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THE SAUGUS ADVOCATE
– Friday, March 17, 2017
Page 4
(978) 531-5311
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March
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- Honey Train
24
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- Lucky 13
25
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- Eric Grant
31
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- Fighting Friday
April
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7
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14
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21
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22
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28
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29
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times it’s draining, or when
you have a lot of sick kids and
they’re dropping like flies in
your classroom. But as far as
anything else that other peo-
ple might find challenging – I
can walk into the building and
I’m told, ‘You are going to do
this today.’ I’ve got 15 minutes
to formulate a teacher’s plan. I
was an art major, so it’s some-
thing I can do in that class.
Anyway, I like the challenge
of preparing a plan for a par-
ticular day.
Q:
As a sub, do you have the
issues like social media or the
cellphones? Or is that more in
the upper grades?
A:
We don’t allow children
to have cellphones. Some of
the fifth graders have them in
their backpacks to call parents
at the end of the day, but they
must stay in the backpack.
Or it gets taken away and the
parent has to get it back from
the principal if it’s out. Some
parents request you to be
friends. But I learned a long
time ago that it’s not a good
thing to do, so I don’t have to
bother with that. But when I
was at the High School vis-
iting my daughter, the kids
were like this, walking around
the school, talking on the cell-
phone. I was shocked.
Q:
What are your hopes and
expectations – coming from
your recent comments to the
School Committee?
A:
It would be nice if they
gave us a raise and they gave
the building substitutes a little
more because we do a lot of
other stuff. When the colleg-
es get out, they hire a lot of
the college kids who are think-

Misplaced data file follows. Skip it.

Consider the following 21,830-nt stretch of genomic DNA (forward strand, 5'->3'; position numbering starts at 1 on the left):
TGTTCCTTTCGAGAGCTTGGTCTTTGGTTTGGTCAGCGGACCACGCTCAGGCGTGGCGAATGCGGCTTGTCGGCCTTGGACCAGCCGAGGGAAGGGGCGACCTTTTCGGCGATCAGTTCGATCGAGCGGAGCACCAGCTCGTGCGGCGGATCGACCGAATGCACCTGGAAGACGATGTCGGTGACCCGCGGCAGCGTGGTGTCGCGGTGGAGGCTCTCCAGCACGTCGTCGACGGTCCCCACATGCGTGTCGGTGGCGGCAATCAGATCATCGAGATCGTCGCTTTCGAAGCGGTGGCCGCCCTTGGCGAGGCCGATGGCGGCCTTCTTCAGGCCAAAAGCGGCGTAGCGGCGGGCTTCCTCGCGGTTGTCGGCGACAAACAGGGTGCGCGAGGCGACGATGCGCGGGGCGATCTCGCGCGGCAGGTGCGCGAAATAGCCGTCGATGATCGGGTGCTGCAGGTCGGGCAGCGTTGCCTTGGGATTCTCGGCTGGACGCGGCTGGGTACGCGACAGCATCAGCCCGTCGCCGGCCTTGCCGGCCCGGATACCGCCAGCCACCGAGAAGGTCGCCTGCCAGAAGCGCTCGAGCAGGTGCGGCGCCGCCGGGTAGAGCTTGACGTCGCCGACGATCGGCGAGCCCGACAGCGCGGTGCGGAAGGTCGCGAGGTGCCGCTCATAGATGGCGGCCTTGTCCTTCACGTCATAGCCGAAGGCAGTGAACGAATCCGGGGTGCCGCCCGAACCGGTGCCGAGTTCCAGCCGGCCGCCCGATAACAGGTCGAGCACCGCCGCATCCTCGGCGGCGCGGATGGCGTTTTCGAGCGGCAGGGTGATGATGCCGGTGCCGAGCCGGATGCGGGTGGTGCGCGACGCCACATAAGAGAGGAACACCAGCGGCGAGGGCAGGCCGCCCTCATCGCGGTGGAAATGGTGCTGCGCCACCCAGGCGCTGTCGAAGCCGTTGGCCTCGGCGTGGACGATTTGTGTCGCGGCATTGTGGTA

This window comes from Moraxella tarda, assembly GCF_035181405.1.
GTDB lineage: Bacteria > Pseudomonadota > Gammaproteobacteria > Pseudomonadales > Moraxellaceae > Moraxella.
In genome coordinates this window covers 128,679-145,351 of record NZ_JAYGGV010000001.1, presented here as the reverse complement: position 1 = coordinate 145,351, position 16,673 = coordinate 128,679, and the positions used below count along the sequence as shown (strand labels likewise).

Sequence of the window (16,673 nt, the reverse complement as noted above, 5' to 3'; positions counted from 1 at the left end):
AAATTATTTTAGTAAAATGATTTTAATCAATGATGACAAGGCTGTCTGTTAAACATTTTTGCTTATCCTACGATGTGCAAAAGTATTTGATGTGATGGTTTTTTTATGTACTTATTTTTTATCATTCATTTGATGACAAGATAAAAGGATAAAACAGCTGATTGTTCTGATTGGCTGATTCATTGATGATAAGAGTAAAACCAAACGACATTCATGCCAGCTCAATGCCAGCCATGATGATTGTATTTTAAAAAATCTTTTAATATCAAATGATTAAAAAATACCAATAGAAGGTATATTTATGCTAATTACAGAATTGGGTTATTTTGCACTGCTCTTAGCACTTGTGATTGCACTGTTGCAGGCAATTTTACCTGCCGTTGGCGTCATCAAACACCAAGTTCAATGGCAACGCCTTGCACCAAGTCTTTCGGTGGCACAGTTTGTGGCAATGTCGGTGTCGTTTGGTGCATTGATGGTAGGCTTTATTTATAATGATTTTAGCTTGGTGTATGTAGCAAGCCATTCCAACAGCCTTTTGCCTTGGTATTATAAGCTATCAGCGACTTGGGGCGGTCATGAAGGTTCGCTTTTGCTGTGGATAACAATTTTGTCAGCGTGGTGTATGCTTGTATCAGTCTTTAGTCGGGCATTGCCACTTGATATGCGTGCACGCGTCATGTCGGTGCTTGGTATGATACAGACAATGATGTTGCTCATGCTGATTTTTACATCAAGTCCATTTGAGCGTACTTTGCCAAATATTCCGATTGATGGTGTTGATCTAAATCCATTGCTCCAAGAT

ing about going into teaching.
So, they come along in May
and they work for a couple of
weeks and they get the same
pay as I do, when I have to do
CPI [Crisis Prevention Insti-
tute] training – for physical re-
straint and students who are
out of control – and I have to
do that and all of these other
things and I have to get fin-
gerprinted. To get paid the
same, you know, that’s real-
ly not right.
Q:
So, as a substitute teach-
er, you don’t get any benefits?
A:
Nothing. You don’t get
anything – no sick days, no
holidays, no vacation.
Q:
What’s been your most
challenging day as a sub in
Saugus?
A:
Wow, it’s been a long
time… I’ve been bit. I’ve been
kicked. I’ve been shoved. I’ve
had days where three kids in
the classroom threw up and I
got thrown up on. Those are
not fun days. I’ve been called
all sorts of names, too.
Q:
And you’ve had to call the
principal into the classroom for
those days?
A:
Yes.
Q:
There’s been some tough
days. But nothing really sticks
out that causedme to say, ‘I’m
quitting this job.’ There’s defi-
nitely days when you go home
exhausted and say to yourself,
‘Why do I do this?’ Especially
when we’re making 50 bucks
a day. Yeah, you ask your-
self, ‘Why am I doing this for
50 bucks?’
Q:
But you’ve been doing
this since 1999. Aren’t there a
lot more laws that come into
play that make it amuchmore
difficult job?
A:
There have been a lot
of changes like MCAS, and
this and that. And actually, the
CPI training has changed a
lot, too. You’re really not even
supposed to restrain a child.
Even if a kid picks up a chair
and throws it at you, you’re
just supposed to stand there.
You’re not supposed to stop
them, which I don’t agree with,
because what if he’s throwing
it at another kid? If that was
my kid he was throwing it at,
I’d be upset. And adults are
not supposed to do anything?
That’s not protecting the oth-
er children. And the needs of
the many outweigh the needs
of the one.
Q:
So you really got a lot
of responsibility, like with the
EpiPen.
A:
Yes. You just pray that
nobody eats the peanuts or
whatever they’re allergic to.
Yes, there’s a lot about food
allergies, and a few times,
you have to worry about bee
stings. So, you take them out
to recess. I’ve never had to
use one, thank goodness. A
girl broke her arm once, but
that was not a challenging day
for me.
Q:
So, what do you think that
substitutes should be making
an hour inSaugus if the school
system really values them?
A:
The same as a para
[paraprofessional]. I mean, if
you are going to be the build-
ing sub or the permanent sub
that fills in all of those things,
you should get paid for that
work. I’ve had to do lesson
plans. I’ve had to do parent
conferences and a lot of oth-
er stuff, so why shouldn’t I get
paid to do lesson plans? Why
shouldn’t I get paid to go talk
to the parents or have the par-
ents come talk tome? I’ve had
to do everything that a teach-
er would do during materni-
ty leave, illnesses and what
not, so why should I make
less than $10 an hour when
I am doing all of that work?
A substitute should get paid
what a para [paraprofession-
al] gets paid. I even talked to
a union representative at one
point and asked whether we
should join some kind of union.
I don’t know if it’s feasible or
can be done. I’m think about
the earned sick time act. Why
can’t we have that?Because a
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